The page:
Beaches and football as Europe relaxes virus restrictions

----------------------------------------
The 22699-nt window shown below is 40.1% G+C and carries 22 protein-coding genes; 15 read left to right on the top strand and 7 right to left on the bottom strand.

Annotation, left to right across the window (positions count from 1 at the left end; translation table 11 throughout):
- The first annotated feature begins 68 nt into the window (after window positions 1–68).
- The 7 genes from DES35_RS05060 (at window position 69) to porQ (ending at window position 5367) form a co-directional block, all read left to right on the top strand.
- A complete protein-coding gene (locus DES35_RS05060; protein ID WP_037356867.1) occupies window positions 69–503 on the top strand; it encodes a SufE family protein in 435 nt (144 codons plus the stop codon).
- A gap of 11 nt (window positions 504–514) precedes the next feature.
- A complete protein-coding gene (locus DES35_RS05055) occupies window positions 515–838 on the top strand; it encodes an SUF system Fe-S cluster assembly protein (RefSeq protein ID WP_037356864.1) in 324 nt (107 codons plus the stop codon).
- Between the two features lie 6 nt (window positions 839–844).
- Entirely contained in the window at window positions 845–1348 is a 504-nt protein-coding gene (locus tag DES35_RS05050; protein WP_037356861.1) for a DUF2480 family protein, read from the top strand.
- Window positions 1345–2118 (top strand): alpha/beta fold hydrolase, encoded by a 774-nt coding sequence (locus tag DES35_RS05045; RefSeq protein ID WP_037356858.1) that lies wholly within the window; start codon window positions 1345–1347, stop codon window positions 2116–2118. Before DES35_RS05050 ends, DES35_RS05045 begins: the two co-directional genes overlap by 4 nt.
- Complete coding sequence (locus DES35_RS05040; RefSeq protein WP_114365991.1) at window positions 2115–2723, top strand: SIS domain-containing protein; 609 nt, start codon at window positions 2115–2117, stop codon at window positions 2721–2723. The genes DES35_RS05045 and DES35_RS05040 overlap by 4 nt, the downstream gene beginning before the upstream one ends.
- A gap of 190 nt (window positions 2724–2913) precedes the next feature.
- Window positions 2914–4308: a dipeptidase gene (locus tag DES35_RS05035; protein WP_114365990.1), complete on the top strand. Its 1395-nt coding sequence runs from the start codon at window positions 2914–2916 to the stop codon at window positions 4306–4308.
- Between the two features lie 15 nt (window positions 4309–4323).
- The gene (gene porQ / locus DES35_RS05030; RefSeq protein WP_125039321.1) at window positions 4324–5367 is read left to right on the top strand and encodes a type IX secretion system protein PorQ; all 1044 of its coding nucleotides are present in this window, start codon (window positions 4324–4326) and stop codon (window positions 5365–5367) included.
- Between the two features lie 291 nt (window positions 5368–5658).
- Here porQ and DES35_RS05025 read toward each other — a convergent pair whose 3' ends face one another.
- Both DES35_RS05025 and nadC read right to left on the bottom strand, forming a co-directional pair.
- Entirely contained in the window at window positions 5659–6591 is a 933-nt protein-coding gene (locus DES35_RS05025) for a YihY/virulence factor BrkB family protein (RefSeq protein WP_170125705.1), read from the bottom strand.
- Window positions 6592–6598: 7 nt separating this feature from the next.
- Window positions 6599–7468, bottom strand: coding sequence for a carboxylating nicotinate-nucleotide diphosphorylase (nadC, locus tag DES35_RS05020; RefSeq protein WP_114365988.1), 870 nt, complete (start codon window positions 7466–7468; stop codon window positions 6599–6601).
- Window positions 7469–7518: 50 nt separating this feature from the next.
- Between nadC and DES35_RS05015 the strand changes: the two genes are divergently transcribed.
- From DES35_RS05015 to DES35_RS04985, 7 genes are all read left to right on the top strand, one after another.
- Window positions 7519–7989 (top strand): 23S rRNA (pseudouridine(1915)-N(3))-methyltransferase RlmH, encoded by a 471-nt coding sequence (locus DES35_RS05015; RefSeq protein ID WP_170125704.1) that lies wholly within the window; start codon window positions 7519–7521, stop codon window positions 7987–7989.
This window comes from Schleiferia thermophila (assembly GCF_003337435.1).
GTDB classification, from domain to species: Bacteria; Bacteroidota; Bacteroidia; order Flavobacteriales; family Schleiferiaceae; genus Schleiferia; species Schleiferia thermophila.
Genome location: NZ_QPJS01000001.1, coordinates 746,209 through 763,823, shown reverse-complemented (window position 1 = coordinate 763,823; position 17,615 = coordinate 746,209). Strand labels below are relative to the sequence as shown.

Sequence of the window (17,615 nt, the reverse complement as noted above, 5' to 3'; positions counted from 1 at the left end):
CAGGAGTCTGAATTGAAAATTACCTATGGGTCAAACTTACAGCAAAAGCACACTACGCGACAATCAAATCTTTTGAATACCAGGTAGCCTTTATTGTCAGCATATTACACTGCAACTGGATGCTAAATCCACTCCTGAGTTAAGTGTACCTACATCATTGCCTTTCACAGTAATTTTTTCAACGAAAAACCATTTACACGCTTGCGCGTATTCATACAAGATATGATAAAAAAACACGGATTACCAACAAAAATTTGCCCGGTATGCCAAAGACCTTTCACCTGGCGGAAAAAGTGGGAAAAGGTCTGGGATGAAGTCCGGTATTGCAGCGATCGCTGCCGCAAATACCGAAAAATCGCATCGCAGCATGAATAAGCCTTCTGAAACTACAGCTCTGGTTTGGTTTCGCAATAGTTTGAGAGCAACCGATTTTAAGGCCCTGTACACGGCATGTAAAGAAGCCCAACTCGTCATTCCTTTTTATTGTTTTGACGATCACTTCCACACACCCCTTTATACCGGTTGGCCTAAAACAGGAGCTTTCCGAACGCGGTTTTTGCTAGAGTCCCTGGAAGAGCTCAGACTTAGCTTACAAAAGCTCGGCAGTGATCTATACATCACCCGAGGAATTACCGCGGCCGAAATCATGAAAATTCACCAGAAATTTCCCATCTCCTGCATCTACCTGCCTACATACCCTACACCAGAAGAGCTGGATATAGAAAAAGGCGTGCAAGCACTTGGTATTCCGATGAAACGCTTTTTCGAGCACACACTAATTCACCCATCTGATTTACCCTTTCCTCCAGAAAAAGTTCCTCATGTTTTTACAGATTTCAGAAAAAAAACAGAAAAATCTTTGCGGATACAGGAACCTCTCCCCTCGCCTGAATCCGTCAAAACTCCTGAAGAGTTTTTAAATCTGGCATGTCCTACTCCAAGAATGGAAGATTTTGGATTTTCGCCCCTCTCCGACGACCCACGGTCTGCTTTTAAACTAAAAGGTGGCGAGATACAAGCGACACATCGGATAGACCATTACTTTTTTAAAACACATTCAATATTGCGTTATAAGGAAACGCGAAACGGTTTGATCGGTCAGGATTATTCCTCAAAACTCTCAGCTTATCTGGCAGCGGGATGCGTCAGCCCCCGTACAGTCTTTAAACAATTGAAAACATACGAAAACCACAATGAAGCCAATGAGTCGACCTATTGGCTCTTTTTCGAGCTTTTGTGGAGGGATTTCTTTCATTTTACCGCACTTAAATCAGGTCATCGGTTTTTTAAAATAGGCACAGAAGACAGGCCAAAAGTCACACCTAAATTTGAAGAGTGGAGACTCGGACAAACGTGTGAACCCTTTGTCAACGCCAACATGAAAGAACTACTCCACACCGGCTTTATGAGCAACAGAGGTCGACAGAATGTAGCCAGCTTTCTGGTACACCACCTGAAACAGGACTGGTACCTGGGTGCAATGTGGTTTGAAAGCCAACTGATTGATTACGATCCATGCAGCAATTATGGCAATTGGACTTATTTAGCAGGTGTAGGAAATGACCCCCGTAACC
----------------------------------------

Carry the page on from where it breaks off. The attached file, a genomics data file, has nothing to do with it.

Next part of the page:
first_imgGermany, which this month began its slow emergence from confinement, was ready to kick off its top-flight football league Saturday, although in front of empty stadiums and under draconian health measures.”The whole world will be looking at Germany, to see how we get it done,” said Bayern Munich boss Hansi Flick.”If we manage to ensure that the season continues, it will send a signal to all leagues.”Russia pushed ahead with plans to ease restrictions despite reporting more than 10,000 new cases, with its football league set to return next month and thousands of people being tested for antibodies to show whether they have had the virus or not.World athletics chief Sebastian Coe also said it was crucial to get top events started again and warned that sports leaders may rebel and decide to resume even without the approval of local authorities.”We will be respectful, but we have to make decisions in the best interest of our sport and our athletes,” the British former track legend told Indian television channel WION.Beaches reopeningSlovenia on Friday became the first European country to open its borders, despite new infections still being reported.In northeast Europe, Latvia, Lithuania and Estonia were creating their own “Baltic bubble” allowing free movement among the three countries.France called for self-restraint as the country prepared for its first weekend since easing its lockdown, warning that police would break up any large gatherings.Several nations have eased restrictions to stem the economic damage from lockdowns.With the European summer fast approaching, the key tourism industry is trying to salvage something from the wreckage.Parasols and sunloungers are starting to appear on coastlines in Italy.”It moves me to see these sunshades,” said Simone Battistoni, whose family has been running the Bagno Milano beach concession in Cesenatico on Italy’s east coast since 1927.Austria took an important symbolic step Friday by reopening its restaurants and traditional Viennese cafes.”We missed it and we’re going to come back as much as possible,” said Fanny and Sophie, 19-year-old students waiting for breakfast at a cafe in the Austrian capital.Ireland will begin to lift its lockdown in coming days while introducing a 14-day quarantine period for new arrivals.US economic woesThe pressure to ease lockdowns has mounted as the catastrophic economic effects of the virus have become clearer.In the United States, the world’s worst-affected country with more than 87,000 deaths and 1.4 million cases, industrial production plunged 11.2 percent in April, the largest drop in a century.Department store JCPenney, a retail institution which has not turned a profit since 2011, on Friday became the latest US business to file for bankruptcy.”May will not be a month of celebration. Nor will June. Nor July. Nor probably the rest of this year,” warned Neil Saunders, managing director of GlobalData Retail.With 36.5 million Americans — more than 10 percent of the population — now out of work, Trump has been keen to ease lockdown measures as he seeks re-election in November.Some areas are resisting. Lockdown measures in New York City have been extended until May 28.In the US House of Representatives, Democrats late Friday narrowly pushed through a $3 trillion rescue package to help American families and businesses stay afloat.But its fate appears uncertain as Republicans have vowed to block it in the Senate which they control.Europe’s top economy Germany meanwhile tipped into recession, suffering its steepest quarterly contraction since the global financial crisis in 2009.’Nightmare scenario’The new coronavirus which first emerged in the Chinese city of Wuhan late last year has so far killed more than 306,000 people globally and infected 4.5 million as it continues to spread.The WHO warned Africa could have 231 million people infected and up to 190,000 could die.There was also concern over the “nightmare scenario” of the discovery of infections in the world’s biggest refugee camp, in Bangladesh, where upwards of a million Rohingya Muslims from neighbouring Myanmar live in squalor.Besides its health and economic toll, the pandemic has also caused political ructions.The latest fallout was in Brazil which lost its second health minister in a month as Nelson Teich resigned Friday over what an official said was “incompatibility” with right-wing President Jair Bolsonaro’s approach to fighting the country’s spiralling COVID-19 crisis.Topics : Beaches in France and Italy were open Saturday for the first weekend since the easing of coronavirus lockdowns while football fans awaited the return of major league action with Germany’s Bundesliga set to kick off.Italy also announced it will reopen to holidaymakers from June 3 and scrap quarantine requirements for arrivals, welcome news for the important tourism industry in one of the nations worst hit by COVID-19.As some countries start to reopen despite fears of a second wave of the pandemic, President Donald Trump voiced hope that a vaccine would be available by late 2020. “We are looking to get it by the end of the year if we can, maybe before,” Trump told reporters at the White House Friday as he discussed America’s “Operation Warp Speed” effort in the global race for a vaccine.The timeline — deemed unrealistic by many experts — is more aggressive than the one-year scenario put forward by European scientists.The hunt for a vaccine for a disease that the World Health Organization (WHO) says may never disappear has also threatened to become a source of tension between the globe’s haves and have-nots, with trials underway in various countries.Many governments are not waiting, with borders and beaches reopening around Europe after two traumatic months in which life ground to a halt.last_img read more